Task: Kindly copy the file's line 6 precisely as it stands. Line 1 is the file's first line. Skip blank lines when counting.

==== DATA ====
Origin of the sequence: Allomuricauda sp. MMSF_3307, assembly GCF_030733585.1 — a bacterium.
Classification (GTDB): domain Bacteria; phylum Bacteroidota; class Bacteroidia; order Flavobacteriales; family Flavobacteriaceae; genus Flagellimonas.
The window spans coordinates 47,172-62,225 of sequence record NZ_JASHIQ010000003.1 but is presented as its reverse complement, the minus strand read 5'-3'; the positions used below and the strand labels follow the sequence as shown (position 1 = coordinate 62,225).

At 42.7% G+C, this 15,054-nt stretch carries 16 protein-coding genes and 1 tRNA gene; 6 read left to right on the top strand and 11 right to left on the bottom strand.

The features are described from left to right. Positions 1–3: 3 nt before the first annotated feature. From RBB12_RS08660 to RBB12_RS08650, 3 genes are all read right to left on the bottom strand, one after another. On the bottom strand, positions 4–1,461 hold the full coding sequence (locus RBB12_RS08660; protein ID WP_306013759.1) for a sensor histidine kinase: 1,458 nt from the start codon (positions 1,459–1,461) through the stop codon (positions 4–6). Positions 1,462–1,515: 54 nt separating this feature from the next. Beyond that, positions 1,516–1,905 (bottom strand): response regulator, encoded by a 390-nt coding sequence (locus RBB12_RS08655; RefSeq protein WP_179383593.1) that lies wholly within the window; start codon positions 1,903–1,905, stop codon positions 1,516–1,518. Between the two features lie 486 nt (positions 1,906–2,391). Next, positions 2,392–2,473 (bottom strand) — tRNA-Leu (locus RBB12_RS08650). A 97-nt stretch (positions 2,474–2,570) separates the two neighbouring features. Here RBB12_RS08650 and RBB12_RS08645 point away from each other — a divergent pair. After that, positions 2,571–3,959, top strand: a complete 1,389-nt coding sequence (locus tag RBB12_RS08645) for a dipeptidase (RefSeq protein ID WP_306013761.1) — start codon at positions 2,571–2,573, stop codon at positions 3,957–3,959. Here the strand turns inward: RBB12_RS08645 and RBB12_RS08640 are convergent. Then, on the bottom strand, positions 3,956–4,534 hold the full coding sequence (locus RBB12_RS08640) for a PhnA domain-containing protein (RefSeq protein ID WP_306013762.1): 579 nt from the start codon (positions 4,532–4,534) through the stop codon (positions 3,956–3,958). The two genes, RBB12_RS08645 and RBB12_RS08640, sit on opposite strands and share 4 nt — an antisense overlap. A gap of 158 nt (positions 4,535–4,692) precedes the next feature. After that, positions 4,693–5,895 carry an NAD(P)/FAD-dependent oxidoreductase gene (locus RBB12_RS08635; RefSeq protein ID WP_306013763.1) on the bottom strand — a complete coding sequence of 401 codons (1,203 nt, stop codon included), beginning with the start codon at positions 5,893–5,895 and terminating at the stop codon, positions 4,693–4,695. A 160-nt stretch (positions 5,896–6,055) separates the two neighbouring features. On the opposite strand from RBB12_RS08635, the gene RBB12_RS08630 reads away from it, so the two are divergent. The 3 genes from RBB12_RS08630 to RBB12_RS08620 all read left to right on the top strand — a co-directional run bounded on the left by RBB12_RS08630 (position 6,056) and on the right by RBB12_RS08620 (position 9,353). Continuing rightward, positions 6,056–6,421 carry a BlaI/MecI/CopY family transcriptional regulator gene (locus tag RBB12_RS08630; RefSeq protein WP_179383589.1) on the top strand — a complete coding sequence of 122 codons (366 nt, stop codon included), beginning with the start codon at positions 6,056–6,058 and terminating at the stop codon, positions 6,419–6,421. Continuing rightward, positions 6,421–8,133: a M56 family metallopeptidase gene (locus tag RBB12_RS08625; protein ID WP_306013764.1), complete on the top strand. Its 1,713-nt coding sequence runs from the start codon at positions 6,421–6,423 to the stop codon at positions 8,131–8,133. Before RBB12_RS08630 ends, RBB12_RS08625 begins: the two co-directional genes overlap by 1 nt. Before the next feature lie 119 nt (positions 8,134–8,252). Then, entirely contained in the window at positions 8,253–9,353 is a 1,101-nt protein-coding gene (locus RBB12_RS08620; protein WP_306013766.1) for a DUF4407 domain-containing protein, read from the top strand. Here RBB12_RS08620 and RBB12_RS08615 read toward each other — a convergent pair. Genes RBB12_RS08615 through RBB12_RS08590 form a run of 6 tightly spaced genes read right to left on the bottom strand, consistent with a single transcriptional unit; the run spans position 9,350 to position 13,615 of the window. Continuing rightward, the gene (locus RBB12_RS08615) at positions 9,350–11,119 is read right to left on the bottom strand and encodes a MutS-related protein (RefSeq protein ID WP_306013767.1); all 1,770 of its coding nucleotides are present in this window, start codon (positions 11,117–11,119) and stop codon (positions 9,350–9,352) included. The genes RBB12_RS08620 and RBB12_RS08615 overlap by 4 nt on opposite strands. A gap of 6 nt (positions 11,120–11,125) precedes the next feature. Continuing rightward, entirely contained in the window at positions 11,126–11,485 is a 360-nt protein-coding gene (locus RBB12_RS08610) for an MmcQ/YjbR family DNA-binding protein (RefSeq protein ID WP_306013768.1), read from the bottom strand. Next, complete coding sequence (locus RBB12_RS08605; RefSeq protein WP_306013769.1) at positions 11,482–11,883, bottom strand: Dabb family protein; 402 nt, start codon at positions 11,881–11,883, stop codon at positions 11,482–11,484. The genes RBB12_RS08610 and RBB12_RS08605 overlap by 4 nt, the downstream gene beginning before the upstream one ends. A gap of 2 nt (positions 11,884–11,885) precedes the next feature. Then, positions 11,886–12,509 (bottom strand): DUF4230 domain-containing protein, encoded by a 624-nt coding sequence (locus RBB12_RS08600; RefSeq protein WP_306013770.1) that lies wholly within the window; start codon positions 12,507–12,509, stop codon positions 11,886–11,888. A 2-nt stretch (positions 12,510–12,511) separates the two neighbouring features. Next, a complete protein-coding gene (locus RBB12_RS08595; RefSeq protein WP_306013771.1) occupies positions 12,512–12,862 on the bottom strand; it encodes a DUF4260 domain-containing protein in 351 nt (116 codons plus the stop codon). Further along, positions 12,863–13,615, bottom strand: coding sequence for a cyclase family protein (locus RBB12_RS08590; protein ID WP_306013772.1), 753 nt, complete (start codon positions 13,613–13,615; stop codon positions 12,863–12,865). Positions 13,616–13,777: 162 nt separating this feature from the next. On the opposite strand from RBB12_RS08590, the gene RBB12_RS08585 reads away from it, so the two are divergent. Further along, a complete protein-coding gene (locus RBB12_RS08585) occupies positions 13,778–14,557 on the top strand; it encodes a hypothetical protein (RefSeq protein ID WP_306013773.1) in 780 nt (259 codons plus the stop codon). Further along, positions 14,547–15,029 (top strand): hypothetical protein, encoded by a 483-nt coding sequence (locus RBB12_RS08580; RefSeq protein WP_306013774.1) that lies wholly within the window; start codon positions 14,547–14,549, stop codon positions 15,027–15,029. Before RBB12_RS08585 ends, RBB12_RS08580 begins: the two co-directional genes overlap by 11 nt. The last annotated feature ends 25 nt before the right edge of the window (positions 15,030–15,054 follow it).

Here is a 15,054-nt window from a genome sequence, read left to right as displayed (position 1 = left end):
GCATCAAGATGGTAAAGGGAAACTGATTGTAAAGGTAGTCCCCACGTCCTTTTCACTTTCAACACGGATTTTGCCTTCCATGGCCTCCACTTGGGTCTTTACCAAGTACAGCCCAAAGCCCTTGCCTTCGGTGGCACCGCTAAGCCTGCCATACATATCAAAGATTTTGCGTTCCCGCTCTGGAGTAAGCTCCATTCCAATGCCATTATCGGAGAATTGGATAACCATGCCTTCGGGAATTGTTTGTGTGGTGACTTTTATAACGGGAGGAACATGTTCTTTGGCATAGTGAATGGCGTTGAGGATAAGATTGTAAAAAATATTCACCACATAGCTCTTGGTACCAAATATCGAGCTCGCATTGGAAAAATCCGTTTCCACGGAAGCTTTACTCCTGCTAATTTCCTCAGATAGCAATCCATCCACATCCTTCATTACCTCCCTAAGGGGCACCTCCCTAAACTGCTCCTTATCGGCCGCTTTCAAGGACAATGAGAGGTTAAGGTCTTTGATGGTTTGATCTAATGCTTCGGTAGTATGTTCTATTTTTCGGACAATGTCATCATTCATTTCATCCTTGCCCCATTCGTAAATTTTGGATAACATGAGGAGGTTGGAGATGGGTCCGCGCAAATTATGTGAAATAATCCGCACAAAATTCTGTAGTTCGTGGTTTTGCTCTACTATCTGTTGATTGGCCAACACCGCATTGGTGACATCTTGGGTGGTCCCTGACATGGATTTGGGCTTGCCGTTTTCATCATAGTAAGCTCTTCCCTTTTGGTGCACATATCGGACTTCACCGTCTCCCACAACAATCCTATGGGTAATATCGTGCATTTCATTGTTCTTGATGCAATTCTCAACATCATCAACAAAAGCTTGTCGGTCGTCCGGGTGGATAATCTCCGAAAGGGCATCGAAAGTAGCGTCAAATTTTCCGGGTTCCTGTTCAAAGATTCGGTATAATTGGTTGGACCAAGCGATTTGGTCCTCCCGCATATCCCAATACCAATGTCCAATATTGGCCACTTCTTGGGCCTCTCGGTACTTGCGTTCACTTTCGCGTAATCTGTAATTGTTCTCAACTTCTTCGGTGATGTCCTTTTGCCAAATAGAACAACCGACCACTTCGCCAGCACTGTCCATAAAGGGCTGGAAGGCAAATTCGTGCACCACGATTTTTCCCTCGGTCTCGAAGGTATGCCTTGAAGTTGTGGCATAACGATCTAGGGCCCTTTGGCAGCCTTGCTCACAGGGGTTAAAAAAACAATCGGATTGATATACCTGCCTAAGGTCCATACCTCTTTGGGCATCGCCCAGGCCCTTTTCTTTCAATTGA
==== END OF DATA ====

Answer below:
Here is a 15,054-nt window from a genome sequence, read left to right as displayed (position 1 = left end):